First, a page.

TAY Bak Koi (b. 1939, Singapore – d. 2005, Singapore) is a second-generation artist recognised for his stylised portrayals of water buffalos, fishing villages and kampong scenes. He studied at the Nanyang Academy of Fine Arts (NAFA) in 1957 under the guidance of Cheong Soo Pieng, but was soon dissatisfied with the rigid structure of school. During his three years in NAFA, Tay spent most of his time earning a living by selling crabs at a market stall while experimenting with oils and watercolours, eventually developing his distinctive style of integrating fantasy and reality in his works. Reducing complex forms into basic shapes, Tay also paid particular attention to colours and textures in his works. In 1970, Tay was commissioned by the Hilton Hotel in Singapore to produce 300 artworks, and his pieces have been widely collected by public corporations and private collectors alike.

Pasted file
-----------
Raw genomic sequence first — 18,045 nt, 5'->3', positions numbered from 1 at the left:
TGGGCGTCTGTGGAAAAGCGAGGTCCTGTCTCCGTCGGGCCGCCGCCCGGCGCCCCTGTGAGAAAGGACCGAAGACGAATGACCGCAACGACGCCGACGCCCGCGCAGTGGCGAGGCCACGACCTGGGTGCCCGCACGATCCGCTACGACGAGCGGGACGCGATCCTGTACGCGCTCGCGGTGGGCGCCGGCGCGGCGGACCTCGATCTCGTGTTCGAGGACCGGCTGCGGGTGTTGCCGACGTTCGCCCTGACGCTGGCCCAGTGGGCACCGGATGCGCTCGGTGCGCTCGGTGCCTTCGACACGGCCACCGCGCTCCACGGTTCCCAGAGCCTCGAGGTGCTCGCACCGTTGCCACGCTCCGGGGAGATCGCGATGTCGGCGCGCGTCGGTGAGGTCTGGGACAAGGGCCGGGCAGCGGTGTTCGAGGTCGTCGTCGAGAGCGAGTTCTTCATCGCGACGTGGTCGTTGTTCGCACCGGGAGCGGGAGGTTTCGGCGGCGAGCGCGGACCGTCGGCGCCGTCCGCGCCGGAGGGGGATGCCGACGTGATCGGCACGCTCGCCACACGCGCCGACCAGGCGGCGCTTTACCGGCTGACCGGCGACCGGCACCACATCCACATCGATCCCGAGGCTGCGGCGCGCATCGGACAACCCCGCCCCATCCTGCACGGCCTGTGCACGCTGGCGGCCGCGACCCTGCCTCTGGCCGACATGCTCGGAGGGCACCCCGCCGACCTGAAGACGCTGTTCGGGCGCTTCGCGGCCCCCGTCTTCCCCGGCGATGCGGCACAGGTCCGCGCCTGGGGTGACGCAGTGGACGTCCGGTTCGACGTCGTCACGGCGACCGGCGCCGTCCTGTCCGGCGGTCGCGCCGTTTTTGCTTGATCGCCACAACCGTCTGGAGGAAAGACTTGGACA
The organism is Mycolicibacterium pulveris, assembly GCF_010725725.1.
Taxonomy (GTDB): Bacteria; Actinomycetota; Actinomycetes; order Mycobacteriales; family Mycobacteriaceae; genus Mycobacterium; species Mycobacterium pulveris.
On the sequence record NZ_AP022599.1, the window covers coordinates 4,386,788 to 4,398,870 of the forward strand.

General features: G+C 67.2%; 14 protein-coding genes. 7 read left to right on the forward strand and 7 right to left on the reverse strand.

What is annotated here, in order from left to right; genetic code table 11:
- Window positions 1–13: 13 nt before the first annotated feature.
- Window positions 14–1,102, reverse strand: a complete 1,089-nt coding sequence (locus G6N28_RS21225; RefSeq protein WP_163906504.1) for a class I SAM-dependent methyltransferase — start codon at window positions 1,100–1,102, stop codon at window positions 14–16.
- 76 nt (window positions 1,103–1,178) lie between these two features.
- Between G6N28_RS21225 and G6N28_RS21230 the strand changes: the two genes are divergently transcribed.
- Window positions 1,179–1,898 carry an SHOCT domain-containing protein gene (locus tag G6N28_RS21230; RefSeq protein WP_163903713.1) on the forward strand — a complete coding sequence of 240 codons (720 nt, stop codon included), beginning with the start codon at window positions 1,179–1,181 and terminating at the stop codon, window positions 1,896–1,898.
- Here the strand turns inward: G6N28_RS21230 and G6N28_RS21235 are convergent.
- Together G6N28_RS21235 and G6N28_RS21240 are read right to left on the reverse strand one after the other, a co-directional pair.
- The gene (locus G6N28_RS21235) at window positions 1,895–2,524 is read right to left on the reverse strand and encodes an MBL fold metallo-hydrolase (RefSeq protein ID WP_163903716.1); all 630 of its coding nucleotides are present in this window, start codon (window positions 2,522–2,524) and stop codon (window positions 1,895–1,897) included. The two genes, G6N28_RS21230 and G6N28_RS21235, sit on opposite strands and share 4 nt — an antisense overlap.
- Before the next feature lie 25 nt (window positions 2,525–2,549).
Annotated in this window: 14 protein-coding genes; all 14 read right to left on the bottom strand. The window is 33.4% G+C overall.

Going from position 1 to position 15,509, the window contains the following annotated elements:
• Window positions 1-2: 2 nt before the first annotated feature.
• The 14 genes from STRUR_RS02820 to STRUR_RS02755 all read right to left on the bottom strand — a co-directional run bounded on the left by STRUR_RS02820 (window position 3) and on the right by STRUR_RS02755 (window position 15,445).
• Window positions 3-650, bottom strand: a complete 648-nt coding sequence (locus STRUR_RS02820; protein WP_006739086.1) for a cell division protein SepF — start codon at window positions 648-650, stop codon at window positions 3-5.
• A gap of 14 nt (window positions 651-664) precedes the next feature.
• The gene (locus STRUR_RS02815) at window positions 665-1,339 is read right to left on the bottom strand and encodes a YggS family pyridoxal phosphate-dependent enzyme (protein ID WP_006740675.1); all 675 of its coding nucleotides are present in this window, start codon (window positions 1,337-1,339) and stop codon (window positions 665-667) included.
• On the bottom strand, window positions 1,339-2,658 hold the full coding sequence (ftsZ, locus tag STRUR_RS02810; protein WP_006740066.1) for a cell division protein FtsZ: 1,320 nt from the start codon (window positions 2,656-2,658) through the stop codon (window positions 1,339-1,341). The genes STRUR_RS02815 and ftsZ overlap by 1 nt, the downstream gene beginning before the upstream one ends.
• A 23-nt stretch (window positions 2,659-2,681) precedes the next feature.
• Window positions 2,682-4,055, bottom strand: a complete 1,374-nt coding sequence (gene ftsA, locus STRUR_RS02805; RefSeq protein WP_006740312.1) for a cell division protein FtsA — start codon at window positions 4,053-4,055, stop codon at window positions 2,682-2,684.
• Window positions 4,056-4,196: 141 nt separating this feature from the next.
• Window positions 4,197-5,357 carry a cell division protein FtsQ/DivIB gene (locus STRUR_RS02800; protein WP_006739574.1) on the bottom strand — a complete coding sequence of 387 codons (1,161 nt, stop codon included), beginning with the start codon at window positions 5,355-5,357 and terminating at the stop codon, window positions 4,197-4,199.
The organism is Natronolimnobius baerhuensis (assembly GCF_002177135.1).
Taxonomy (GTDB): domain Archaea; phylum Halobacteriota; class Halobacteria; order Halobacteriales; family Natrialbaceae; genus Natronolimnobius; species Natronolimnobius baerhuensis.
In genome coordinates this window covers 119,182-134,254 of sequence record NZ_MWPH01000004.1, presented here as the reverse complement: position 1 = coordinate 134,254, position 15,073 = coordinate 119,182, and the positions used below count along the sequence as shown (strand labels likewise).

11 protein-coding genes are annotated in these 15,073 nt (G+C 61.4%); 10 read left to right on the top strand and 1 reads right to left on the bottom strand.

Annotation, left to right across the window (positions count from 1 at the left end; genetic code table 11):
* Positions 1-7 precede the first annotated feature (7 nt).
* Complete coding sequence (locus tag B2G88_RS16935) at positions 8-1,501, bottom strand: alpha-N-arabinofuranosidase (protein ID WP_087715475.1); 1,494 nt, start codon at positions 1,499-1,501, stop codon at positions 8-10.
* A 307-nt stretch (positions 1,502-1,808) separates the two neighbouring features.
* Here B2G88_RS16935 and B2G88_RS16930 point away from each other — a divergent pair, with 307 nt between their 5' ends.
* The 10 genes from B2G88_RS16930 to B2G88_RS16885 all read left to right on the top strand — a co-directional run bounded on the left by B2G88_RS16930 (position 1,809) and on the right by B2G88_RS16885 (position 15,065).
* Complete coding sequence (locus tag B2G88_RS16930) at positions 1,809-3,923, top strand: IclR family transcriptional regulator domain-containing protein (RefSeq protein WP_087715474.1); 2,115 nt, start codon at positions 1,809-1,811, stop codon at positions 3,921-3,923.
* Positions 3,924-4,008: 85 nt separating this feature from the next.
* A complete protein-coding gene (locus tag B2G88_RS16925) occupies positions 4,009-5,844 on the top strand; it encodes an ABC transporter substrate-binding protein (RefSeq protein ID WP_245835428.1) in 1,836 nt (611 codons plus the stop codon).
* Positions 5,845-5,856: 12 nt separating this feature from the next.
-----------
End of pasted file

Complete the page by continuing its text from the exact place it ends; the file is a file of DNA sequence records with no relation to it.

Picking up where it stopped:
TONG Chin Sye

TONG Chin Sye (b. 1939, Singapore) is a significant second-generation Singaporean artist trained in both Western and Chinese art. Graduated from the now-de-funct Singapore Academy of Fine Arts in 1960, Tong is currently a full-time artist and has taught Western Art as a part-time lecturer at the Nanyang Academy of Fine Arts. His versatile body of works includes a mix of different media ranging from acrylics, watercolour, oil to Chinese ink. Tong’s landscape paintings are known to depict a mix of various cities across Asia, Europe and Latin America, bringing viewers through the curious and reflective lens of a traveller who explores the everyday customs of other people. In 1987, Tong received the first prize in the Port of Singapore Authority Open Art Competition and subsequently the Tan Tsze Chor Art Award in 1992. He was also invited to represent Singapore at the Flemish Watercolour Days that was held at Zaventen, Belgium in 1988.

 
 

Thomas YEO